In 1970, Diana Ross was belting about a love so pure that no mountain — or valley or river — could get in her way. Jack Nicholson was spinning out as an alienated oil rigger. Postage stamps cost 6 cents. (People used postage stamps.) And Moffitt Library was a cutting-edge space for undergraduates, having opened in September of that year. Since then, the digital age has radically transformed nearly every facet of our lives. So shouldn’t the library change, too?
A revolutionary new space
The new vision for Moffitt, called the Center for Connected Learning, is the library of the future, designed to meet students’ needs in the 21st century. Gone are the dim, rigid spaces where students are disconnected from nature — and one another. Instead, the Center for Connected Learning will be packed with flexible, sunlight-drenched rooms (with ample seating) that can adapt to students’ changing needs. It will provide the tools and technology to innovate and solve problems. And it will serve as a cohesive, inspiring space that enriches the experience of each undergraduate at this world-class university.
What should the library of the future look like? Answering that question — a tall order — has relied upon Berkeley’s most valuable resource: its people. Across workshops and conversations with members of the Berkeley community, a vision for the Center for Connected Learning at Moffitt Library began to take shape. Architecture firm BNIM drew on the results of those meetings, along with plenty of other research and outreach — including 94 meetings with more than 150 people — to crystallize the vision for the library’s lower three floors.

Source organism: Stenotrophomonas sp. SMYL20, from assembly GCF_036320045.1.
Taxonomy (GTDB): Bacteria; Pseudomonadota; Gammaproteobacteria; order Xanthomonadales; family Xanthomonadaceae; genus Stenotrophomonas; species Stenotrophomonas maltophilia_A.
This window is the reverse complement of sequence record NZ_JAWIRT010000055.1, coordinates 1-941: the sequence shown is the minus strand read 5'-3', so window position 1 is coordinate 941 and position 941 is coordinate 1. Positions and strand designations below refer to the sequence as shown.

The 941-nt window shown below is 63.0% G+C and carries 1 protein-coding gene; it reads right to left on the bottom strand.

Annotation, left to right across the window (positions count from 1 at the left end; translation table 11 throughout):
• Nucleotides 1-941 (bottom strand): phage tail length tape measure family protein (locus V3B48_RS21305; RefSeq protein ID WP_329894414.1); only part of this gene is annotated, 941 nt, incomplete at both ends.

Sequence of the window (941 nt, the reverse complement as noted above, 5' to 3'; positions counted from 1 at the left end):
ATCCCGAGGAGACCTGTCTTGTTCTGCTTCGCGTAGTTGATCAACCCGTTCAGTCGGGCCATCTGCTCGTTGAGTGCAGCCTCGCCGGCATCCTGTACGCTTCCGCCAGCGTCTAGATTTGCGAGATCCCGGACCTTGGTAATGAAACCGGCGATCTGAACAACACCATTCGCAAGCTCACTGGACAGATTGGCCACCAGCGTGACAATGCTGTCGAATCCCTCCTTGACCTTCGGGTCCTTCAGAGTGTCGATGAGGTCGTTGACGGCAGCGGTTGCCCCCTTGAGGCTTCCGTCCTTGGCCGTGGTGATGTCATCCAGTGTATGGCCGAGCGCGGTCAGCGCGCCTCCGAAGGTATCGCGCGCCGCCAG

Students at the heart
Dreaming up a new vision for the library has relied heavily on feedback and ideas from undergraduates, the very people the library is designed to serve. So what do they want to see in the Center for Connected Learning? Many emphasize a strong sense of community, where students can work with, and learn from, one another. Some want to be able to plug into the latest technology. Others want a place that embodies a spirit of innovation and recognizes that the people with the boldest ideas often make the biggest difference. And nearly everyone agrees that there should be more seats — a valuable commodity around campus, especially when exams hit.